A living will in Burlington, New Jersey is sometimes called a "healthcare directive" or something similar. But whatever you call it, it's a legally-binding document which provides instructions for your family members as well as you doctors on how you want end-of-life medical care to be handled. It lets them know in advance what you want.

Making a living will can save your family a great deal of grief. There are some pretty terrible instances that a living will can help you avoid. It's not uncommon for a patient to become incapacitated, leaving the doctors with only a few options. Members of your family might disagree over what you would want, leading to an extremely painful disagreement, which could have been easily avoided if they'd simply known.

For example, some people don't want to be kept on life support if they are in a vegetative state with no considerable chance of recovery. Others, however, might prefer to be kept alive as long as humanly allowed. Another person's wishes might be something in between. In any case, if the family doesn't know what their loved one's wishes are, they may have to guess, which could lead to them making a judgment that the patient would never have wanted.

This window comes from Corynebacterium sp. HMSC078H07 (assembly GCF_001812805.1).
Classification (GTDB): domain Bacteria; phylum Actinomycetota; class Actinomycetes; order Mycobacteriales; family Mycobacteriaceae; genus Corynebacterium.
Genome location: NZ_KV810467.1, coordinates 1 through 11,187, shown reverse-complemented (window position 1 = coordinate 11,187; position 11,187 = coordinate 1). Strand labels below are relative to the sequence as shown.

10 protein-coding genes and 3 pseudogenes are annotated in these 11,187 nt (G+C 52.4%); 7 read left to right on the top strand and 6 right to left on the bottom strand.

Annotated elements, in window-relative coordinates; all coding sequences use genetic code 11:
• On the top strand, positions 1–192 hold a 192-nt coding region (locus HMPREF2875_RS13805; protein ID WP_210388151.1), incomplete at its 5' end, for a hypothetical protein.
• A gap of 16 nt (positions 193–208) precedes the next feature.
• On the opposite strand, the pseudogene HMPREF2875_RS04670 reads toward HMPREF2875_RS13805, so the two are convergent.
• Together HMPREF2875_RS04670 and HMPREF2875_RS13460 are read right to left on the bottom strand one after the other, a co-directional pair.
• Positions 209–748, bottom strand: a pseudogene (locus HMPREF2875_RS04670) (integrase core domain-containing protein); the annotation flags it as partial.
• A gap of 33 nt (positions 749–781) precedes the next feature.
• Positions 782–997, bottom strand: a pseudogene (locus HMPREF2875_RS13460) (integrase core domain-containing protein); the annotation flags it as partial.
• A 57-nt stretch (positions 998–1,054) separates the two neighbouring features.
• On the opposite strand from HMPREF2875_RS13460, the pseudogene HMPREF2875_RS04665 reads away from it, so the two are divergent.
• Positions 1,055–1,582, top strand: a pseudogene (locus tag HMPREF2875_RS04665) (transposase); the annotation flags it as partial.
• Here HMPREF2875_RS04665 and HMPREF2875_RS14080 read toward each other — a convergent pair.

Even worse, individual family members might not be able to agree about what your wishes would be. Disagreements on a subject like this can cut very deep, and cause irreparable damage to family relations. If the patient's wishes are made clear beforehand, these disputes can be avoided most of the time.

How to Create A Living Will in Burlington, New Jersey

Before you begin, you should make it extremely clear to your family members what your wishes on this subject are. If it ever becomes necessary to implement a living will, the process will likely be simpler if your family already knows what to expect.

You should then actually draft the will. To be sure that it is valid, you should have the help of a Burlington, New Jersey attorney who specializes in wills.

In most states, a living will must follow all the protocols as testamentary wills (wills that dictate what is to be done with a person's property after their death).

These formalities vary from state to state, but wills normally have to be witnessed and signed by at least two people who do not have a direct interest in the matter. Furthermore, they should contain a clear statement indicating that the document is, in fact, a living will.

Do I Need A Burlington, New Jersey Living Will Attorney?

While not strictly necessary, a brilliant estate-planning lawyer in Burlington, New Jersey can be extremely helpful in the process of drafting a living will. An attorney will understand the intricacies of local law, and will help you draft a document that, to the extent possible, will ensure that your wishes with respect to your own healthcare are followed.